What To Consider When Choosing a Good Offshore Sailing Vessel
Almost every sailor dreams, at least occasionally, of slipping the lines and sailing off into the horizon for a big, bluewater adventure. With a spirit of self-sufficiency and a heart full of wanderlust, off you would go on a life-changing passage. Have you thought about the kind of sailboat you would be captaining? Whether you’re actually planning a real offshore trip, or you’re just dreaming, here we offer several factors to weigh when considering an ocean-going vessel.
Two key questions
We posed our question, “What makes a good offshore boat?” to David Malkin of North Point Yacht Sales. Malkin has more than 30 years of sailing and boating experience, which includes more than 20 years of inshore and offshore racing, several years as a liveaboard, and extensive experience cruising. Currently Malkin campaigns his J/88 in addition to racing on other bigger boat programs on the Chesapeake. He also owns a Tiara 29.
Malkin says, “I have this discussion frequently, and there are two key questions I usually start with: Where are you going to go, and what are you going to do when you get there? Put another way—what kind of trip are you planning, and how are you going to use the boat? I ask, ‘Will a large percentage of your trip be spent offshore, or is an offshore leg simply to get you to your true destination?’”
“If you are planning to be offshore for the majority of time, that’s one kind of trip, but if you’re just moving your boat to warmer climes for a season, that’s different,” he says. “For example, if you are going to the islands, say the Caribbean, probably 20 percent of your trip will be ocean passagemaking and 80 percent will be spent island hopping and anchoring and docking once you get there. And of the 20 percent that is offshore, maybe three percent might be rough sailing.”
Based on your answers to these questions, you narrow your choices and identify the options to be considered.
You have options
Malkin continues, “One option would be the kind of boat we think of as a traditional offshore vessel, such as a Valiant 40, with a tiny cockpit and a hull shape that’s designed for sea kindly motion. That is certainly one option to consider, especially if you plan to spend a lot of time doing true bluewater ocean sailing. Examples would include boats such as Island Packets, Valiants, Tayanas, Oysters, and old school Hinkleys. These types of boat have heavier builds and keels, with stout rigging that is capable of handling heavy forces, and their power systems are adequate for long periods away from shore power. However, these types of boats may be slower and not quite as comfortable for relaxing and entertaining when you arrive at your destination.”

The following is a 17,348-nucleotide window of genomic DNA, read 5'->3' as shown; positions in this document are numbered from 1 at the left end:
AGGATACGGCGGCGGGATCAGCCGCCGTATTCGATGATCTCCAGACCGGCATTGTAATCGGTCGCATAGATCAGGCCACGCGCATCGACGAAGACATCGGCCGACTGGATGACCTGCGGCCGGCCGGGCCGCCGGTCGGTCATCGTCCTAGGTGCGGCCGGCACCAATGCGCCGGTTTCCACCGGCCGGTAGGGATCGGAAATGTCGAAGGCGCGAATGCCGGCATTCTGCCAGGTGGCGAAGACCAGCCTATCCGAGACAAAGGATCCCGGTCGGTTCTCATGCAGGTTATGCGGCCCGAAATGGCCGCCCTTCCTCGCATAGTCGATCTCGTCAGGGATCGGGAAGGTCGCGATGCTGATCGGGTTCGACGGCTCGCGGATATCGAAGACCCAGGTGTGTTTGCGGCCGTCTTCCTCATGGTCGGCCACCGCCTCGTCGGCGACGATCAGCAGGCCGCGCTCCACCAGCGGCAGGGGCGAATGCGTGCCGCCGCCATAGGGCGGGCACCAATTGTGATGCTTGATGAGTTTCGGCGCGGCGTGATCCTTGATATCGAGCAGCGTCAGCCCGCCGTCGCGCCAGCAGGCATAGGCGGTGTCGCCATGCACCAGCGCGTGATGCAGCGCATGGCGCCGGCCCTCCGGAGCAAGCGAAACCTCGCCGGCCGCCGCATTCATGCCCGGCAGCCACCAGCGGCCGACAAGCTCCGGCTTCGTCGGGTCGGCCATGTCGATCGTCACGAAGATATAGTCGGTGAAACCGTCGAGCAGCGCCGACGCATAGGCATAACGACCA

“On the other hand, if your offshore stint is truly just passagemaking to get you where you want to go, people are doing those kinds of trips in all kinds of boats,” Malkin says. “If you’re planning to spend the majority of your time island hopping, then a Beneteau, Jeanneau, or Hanse would be something to consider. It might have to be accommodated with some options, but these types of boats are popular because they offer a comfortable topside and plenty of room to relax and entertain.
“When you’re boat shopping, bear in mind that the boat you see at a boat show or elsewhere can be modified, and probably should be, with heavier rigging, more handholds, a hardtop, and other upgrades if you’re taking it offshore. While some production boats might not be the best offshore choice, others are very capable when modified.”
What’s most important?